I love when music guides me into a surprise workout.
Like sitting in a patch of sunlight on the living room floor on Sunday morning, stretching around aimlessly in my pajamas, not quite sure how to wake up: Yoga at home? Yoga at the gym? A walk?
I put one of my new CDs into the stereo:
Something in the music stirs me; I rise to my feet. I am doing sun breaths facing the window, the sunlight on the white curtains like a celestial spotlight on my body. My torso sways, my legs join in. I am stretching up and down, my arms undulating like snakes. I am breathing fully, inhaling as my chest reaches upward, exhaling as I curl myself down. Now I am doing small chainé turns right and left. I am marching in place, but with grace. Before long, I realize I am dancing. The music is no longer an external factor; it has downloaded itself into my brain and spread throughout my body. I no longer think about what to do; I just let myself be, and the movement comes to me.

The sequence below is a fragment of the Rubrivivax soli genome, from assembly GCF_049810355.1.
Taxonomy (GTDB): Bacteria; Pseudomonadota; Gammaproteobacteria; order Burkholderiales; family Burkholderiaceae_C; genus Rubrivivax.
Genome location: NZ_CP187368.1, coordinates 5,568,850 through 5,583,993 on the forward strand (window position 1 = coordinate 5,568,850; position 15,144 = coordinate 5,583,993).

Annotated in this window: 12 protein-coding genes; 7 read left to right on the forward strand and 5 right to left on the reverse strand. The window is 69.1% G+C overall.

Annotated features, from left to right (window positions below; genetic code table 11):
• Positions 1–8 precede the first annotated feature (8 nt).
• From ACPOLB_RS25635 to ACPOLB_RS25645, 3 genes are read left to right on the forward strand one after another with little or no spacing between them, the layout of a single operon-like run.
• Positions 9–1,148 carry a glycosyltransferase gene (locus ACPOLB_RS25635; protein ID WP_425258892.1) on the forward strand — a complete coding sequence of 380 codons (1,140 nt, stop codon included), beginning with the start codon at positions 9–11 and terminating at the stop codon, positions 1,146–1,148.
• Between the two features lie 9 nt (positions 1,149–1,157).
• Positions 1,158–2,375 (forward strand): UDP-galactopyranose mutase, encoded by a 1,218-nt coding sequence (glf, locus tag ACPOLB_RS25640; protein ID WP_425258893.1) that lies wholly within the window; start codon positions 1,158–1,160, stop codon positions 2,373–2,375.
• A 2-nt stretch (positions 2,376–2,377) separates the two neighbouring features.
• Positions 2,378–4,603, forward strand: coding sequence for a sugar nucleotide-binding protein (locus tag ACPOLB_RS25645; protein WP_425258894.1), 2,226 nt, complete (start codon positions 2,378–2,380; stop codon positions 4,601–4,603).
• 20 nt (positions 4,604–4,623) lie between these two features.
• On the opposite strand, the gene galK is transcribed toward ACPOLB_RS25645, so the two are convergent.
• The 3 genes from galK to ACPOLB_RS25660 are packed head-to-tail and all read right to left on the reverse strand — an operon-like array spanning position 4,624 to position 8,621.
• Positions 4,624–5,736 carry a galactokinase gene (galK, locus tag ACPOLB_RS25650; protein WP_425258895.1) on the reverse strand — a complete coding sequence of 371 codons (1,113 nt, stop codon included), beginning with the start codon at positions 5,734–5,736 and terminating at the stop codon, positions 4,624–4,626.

Still dancing, I reach for my yoga mat. I carry it to the center of the floor upright and with honor, like it is the Olympic flame. I unfurl it as the music swells. Soon I am flowing, sun salutations in the sun, my muscles coordinating themselves with the music. I have never heard this album before, but my body already feels one with it. My cobras and locusts feel so high; physically, they aren’t spectacular but inside I am flying. I am open from the crown of my head to my toes. The chorus keeps repeating “Shine.” I allow myself to do just that.
As the last track ends, the CD stops spinning and the music stops. An hour has gone by, and I no longer have to think about how to wake up. The album didn’t lie. It was certainly Automatic, an instant linkage of music to breath to movement.